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BILNEY (BYLNEY), THOMAS: Early English Protestant; b. of a Norfolk family about 1495; burned at the stake at Norwich Aug. 19, 1531. He studied at Trinity Hall, Cambridge, and gave up law for theology and was ordained priest in 1519. He adopted the belief in justification by faith alone and was a leader in a company of Cambridge men who were inclined to the views of the Reformation; Hugh Latimer was added to the number by Bilney's influence and became his lifelong friend. Concerning the mass, transubstantiation, and the powers of the pope and the Church, Bilney remained orthodox; but he preached unremittingly in Cambridge, London, and neighboring counties, denouncing the invocation of saints and relic-worship, pilgrimages and fastings, at the same time leading a most austere life and devoted to deeds of charity. He was arrested and confined in the Tower Nov. 25, 1527; brought to trial, he denied having wittingly taught the doctrines of Luther, but was finally persuaded to abjure his alleged heresies and as penance was kept imprisoned for more than a year. Released in 1529, he went back to Cambridge, suffered much from remorse for his abjuration, and in 1531 resumed preaching, but was immediately arrested, and was executed as a relapsed heretic.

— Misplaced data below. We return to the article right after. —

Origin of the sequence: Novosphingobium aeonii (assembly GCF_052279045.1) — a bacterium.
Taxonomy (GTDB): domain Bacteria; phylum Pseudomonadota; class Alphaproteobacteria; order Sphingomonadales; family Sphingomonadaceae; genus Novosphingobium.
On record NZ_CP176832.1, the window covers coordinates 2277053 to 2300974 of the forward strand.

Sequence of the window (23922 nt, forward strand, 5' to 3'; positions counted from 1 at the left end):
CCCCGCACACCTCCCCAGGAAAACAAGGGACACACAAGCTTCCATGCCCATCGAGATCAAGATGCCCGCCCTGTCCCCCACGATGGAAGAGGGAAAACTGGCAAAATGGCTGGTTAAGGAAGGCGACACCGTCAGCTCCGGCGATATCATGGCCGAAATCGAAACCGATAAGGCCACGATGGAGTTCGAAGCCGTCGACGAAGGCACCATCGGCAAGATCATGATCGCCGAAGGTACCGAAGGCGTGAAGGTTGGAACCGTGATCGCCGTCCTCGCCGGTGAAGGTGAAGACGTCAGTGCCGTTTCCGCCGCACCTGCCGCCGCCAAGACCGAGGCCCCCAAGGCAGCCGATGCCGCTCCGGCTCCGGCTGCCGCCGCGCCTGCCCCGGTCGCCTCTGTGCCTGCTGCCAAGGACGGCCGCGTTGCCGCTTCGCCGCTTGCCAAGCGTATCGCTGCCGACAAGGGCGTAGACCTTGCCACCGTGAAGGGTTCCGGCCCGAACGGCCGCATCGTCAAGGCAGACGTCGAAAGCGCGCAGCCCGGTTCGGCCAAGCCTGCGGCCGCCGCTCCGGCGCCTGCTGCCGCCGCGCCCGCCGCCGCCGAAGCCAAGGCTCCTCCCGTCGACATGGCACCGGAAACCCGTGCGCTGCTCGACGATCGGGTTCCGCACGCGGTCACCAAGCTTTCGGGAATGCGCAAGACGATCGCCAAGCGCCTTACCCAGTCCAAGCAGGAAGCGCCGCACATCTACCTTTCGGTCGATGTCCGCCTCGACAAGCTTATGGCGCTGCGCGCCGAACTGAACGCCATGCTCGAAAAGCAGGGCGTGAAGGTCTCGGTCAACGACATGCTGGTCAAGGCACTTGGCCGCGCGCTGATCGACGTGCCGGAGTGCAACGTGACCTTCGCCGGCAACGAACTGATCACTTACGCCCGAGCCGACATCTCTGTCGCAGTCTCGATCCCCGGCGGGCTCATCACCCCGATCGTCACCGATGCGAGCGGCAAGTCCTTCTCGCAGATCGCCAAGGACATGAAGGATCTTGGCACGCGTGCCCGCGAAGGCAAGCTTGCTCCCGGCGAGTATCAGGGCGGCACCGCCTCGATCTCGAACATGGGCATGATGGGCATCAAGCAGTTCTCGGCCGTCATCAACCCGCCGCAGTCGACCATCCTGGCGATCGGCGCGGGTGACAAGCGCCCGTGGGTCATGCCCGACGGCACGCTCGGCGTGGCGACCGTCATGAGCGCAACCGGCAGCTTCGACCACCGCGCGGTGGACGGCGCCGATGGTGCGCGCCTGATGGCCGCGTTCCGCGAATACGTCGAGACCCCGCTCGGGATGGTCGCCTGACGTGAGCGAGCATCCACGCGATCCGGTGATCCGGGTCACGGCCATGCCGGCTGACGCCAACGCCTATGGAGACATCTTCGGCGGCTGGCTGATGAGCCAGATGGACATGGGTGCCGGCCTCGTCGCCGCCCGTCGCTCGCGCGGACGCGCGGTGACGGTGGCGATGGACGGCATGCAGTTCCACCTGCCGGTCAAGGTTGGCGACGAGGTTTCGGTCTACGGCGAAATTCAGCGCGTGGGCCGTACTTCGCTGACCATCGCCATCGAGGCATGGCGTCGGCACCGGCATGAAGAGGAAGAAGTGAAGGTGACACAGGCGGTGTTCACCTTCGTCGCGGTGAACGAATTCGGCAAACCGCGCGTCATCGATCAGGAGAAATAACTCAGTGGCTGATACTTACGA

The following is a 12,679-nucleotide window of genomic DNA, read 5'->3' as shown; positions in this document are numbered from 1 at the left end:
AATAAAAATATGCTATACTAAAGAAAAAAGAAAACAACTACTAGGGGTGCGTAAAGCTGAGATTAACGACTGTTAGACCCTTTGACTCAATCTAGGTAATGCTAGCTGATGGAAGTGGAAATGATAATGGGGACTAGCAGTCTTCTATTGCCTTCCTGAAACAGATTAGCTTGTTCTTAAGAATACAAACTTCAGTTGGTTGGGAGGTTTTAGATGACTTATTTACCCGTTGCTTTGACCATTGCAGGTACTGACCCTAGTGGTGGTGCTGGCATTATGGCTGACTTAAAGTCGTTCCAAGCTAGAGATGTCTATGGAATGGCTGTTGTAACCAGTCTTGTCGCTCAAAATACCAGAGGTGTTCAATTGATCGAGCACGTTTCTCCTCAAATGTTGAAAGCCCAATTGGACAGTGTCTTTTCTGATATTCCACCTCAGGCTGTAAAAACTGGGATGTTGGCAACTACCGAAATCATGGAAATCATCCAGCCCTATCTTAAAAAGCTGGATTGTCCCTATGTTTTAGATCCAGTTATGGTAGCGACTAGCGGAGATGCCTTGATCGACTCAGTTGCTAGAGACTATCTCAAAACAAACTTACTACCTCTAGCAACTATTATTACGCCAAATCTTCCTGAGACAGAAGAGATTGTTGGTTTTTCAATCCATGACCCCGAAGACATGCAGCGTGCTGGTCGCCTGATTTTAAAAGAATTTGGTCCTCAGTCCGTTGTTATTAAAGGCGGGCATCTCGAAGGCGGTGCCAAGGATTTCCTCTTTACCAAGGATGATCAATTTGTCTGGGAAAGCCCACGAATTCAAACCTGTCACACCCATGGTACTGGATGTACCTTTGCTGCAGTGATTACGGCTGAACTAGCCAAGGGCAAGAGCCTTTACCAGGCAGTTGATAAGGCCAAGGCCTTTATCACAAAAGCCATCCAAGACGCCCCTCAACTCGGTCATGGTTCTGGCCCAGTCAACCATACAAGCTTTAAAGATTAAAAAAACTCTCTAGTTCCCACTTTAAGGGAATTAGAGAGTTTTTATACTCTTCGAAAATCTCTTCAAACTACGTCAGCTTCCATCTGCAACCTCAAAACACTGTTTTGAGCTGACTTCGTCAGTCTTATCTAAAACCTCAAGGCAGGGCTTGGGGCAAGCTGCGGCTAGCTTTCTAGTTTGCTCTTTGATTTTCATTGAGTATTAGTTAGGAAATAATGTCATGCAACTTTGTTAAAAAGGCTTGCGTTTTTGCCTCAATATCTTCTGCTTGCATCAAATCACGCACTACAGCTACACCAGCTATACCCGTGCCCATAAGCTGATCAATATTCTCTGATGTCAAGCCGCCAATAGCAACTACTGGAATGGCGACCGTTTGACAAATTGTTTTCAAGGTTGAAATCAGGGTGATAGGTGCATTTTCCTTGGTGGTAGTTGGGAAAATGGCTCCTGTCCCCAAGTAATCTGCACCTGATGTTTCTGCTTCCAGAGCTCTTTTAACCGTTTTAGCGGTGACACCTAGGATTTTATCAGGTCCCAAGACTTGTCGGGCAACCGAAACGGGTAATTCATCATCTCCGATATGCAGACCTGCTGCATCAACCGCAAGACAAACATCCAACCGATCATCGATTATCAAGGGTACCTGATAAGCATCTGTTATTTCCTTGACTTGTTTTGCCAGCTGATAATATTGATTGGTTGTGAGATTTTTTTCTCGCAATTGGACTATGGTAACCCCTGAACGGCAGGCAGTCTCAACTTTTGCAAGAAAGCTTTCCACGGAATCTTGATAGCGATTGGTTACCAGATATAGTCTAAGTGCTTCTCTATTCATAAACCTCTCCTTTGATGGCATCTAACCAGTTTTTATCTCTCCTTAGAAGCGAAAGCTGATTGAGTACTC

BIBLIOGRAPHY: The sources for a life are in Letters and Papers . . . of the Reign of Henry VIII., vol. v, ed. James Gairdner, in Record Publications, London, 1863-80. Consult also C. H. Cooper, Athenú Cantabrigienses, i, 42, ib. 1858; DNB, v, 40-43.

BILSON, THOMAS: Bishop of Winchester; b. at Winchester 1546 or 1547; d. there June 18, 1616. He studied at New College, Oxford (B.A., 1566; M.A., 1570; B.D., 1579; D.D., 1581); was made prebend of Winchester 1576, and became warden of the college there; was consecrated bishop of Worcester 1596, translated to Winchester 1597. He was a noted preacher, a man of much learning, and defended the Church of England against both Roman Catholics and Puritans. At the command of Queen Elizabeth he wrote The True Difference between Christian Subjection and Unchristian Rebellion (Oxford, 1585), in answer to Cardinal William Allen's Defence of the English Catholics (Ingoldstadt, 1584), and The Survey of Christ's Sufferings for Man's Redemption and of his Descent to Hades or Hell for our Deliverance (London, 1604), a reply to the Brownist Henry Jacob; in The Perpetual Government of Christ's Church (1593; new ed., with memoir, Oxford, 1842) he defended episcopacy. With Dr. Miles Smith he revised the King James translation of the Bible before its publication, and he added the summaries of contents at the head of each chapter.

BIBLIOGRAPHY: A. ŗ Wood, Athenú Oxonienses, ed. P. Bliss, ii, 169-171, 4 vols., London, 1813-20; DNB, v, 43-44.

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